Hello Everyone! I hope you have been having fun and loving life since last we spoke.
The topic of discussion today is tomatoes, more specifically late season blight. It is slowing killing my tomato plants though I think they may yet be salvageable. It is, apparently, a very common problem in gardens and on farms.
I began to notice the dark brown spots on the leaves and fruits a couple of weeks ago. As first I thought it was a result of too much water, since it had rained so much recently. I soon discovered this was not the case.
Blight is a fungal infection (according to my research) which begins at the base of the plant and travels upward as the season progresses. It affects the leaves first and eventually the fruit. The fungal spores overwinter in the ground and are splashed onto the plants by watering. It is for this reason that you should take care when watering tomatoes not to water the leaves, but the base of the plant. The fungus needs wet leaves to be able to enter the leaf tissue.
You can help protect your tomatoes from blight by:
- Selecting healthy, stocky plants
- Rotating your crops so that you don’t plant them in the same place for 3-4 years(This can be difficult in small gardens)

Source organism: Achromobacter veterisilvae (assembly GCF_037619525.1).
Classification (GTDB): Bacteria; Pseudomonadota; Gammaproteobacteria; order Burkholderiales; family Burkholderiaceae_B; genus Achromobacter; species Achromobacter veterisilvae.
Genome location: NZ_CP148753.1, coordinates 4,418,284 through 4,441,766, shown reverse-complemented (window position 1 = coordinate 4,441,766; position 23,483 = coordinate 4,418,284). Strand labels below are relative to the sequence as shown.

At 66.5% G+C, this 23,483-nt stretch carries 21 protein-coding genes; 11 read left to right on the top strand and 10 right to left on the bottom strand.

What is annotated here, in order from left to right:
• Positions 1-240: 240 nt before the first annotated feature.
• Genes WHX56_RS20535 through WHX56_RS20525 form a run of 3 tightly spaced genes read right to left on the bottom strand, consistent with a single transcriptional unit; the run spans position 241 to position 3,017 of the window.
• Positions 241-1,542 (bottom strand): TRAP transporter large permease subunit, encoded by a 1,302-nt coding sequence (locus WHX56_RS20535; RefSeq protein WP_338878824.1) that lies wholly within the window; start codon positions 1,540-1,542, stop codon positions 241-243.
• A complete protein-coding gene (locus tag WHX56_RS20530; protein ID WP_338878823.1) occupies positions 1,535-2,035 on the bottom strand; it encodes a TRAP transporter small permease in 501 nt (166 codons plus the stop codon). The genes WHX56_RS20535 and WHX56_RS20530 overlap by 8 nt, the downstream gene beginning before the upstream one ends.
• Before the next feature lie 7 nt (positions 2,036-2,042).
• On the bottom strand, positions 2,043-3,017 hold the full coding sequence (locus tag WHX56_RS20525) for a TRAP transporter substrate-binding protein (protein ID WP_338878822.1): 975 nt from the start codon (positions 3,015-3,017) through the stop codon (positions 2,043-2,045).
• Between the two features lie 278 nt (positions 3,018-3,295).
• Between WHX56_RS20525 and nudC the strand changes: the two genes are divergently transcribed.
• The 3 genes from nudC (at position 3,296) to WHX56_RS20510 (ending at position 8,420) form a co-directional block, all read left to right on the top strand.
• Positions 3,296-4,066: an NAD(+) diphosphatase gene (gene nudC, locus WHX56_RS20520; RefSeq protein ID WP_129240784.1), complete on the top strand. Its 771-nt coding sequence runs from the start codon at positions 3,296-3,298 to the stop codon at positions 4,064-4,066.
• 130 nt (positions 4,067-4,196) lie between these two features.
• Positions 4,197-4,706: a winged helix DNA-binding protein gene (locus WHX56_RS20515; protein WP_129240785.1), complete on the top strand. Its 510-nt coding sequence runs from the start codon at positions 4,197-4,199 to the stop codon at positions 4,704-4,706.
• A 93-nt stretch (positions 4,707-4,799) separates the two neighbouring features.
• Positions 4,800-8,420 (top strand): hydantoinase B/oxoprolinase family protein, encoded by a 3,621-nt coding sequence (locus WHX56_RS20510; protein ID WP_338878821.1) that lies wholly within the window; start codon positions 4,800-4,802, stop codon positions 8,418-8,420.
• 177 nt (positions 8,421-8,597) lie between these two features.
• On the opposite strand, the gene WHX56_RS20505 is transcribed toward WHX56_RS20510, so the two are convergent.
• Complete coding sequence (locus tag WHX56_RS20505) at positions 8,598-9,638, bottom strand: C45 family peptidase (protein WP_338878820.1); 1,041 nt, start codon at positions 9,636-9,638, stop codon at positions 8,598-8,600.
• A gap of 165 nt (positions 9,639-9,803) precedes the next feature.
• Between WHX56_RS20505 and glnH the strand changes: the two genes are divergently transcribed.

- Space plants at least 3 feet apart. This allows for good air circulation between plants.
- Grow your tomatoes in wire cages. This keeps them off the ground and makes them less susceptible to the spores. You can buy wire cages from a garden store or make them yourself if you are a DIY type of person.
- Use 2-3 inches of mulch made of dry leaves, dry grass clippings or straw around each plant starting in early June. This helps to prevent splash back.
- Avoid wetting the tomato foliage when watering.
- Apply fungicides if needed.
I had no idea what is was when the blight first appeared on my plants and I had to go online to find the answers. I got my information from the following websites and all credit goes to the individuals who maintain them. I merely paraphrased it here. Please click the links for more complete information.
I hope that this proves useful to you and that your gardens are faring better than mine.